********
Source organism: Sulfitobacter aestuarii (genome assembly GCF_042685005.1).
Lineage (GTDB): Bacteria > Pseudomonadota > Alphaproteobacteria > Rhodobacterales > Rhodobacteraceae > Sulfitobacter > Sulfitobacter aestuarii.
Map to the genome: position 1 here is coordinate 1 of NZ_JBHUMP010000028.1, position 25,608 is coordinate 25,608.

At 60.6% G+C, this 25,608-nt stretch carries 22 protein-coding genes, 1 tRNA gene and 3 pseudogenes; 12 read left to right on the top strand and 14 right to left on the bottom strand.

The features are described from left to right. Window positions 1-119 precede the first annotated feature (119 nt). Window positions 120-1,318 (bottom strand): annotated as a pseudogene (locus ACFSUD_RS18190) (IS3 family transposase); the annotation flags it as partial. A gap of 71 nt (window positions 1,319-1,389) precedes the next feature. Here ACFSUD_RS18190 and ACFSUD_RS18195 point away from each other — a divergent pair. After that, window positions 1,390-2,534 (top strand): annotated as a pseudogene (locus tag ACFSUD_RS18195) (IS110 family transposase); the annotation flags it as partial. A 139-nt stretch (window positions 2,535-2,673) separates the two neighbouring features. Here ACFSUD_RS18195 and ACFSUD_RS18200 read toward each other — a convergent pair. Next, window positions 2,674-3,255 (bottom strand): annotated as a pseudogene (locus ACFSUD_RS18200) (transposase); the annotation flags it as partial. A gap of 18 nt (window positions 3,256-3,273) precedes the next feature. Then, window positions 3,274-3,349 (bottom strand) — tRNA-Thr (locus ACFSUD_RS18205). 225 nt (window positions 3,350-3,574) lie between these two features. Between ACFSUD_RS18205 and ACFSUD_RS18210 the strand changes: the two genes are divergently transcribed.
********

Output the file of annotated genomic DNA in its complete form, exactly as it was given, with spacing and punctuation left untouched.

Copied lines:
Source organism: Sulfitobacter aestuarii (genome assembly GCF_042685005.1).
Lineage (GTDB): Bacteria > Pseudomonadota > Alphaproteobacteria > Rhodobacterales > Rhodobacteraceae > Sulfitobacter > Sulfitobacter aestuarii.
Map to the genome: position 1 here is coordinate 1 of NZ_JBHUMP010000028.1, position 25,608 is coordinate 25,608.

At 60.6% G+C, this 25,608-nt stretch carries 22 protein-coding genes, 1 tRNA gene and 3 pseudogenes; 12 read left to right on the top strand and 14 right to left on the bottom strand.

The features are described from left to right. Window positions 1-119 precede the first annotated feature (119 nt). Window positions 120-1,318 (bottom strand): annotated as a pseudogene (locus ACFSUD_RS18190) (IS3 family transposase); the annotation flags it as partial. A gap of 71 nt (window positions 1,319-1,389) precedes the next feature. Here ACFSUD_RS18190 and ACFSUD_RS18195 point away from each other — a divergent pair. After that, window positions 1,390-2,534 (top strand): annotated as a pseudogene (locus tag ACFSUD_RS18195) (IS110 family transposase); the annotation flags it as partial. A 139-nt stretch (window positions 2,535-2,673) separates the two neighbouring features. Here ACFSUD_RS18195 and ACFSUD_RS18200 read toward each other — a convergent pair. Next, window positions 2,674-3,255 (bottom strand): annotated as a pseudogene (locus ACFSUD_RS18200) (transposase); the annotation flags it as partial. A gap of 18 nt (window positions 3,256-3,273) precedes the next feature. Then, window positions 3,274-3,349 (bottom strand) — tRNA-Thr (locus ACFSUD_RS18205). 225 nt (window positions 3,350-3,574) lie between these two features. Between ACFSUD_RS18205 and ACFSUD_RS18210 the strand changes: the two genes are divergently transcribed.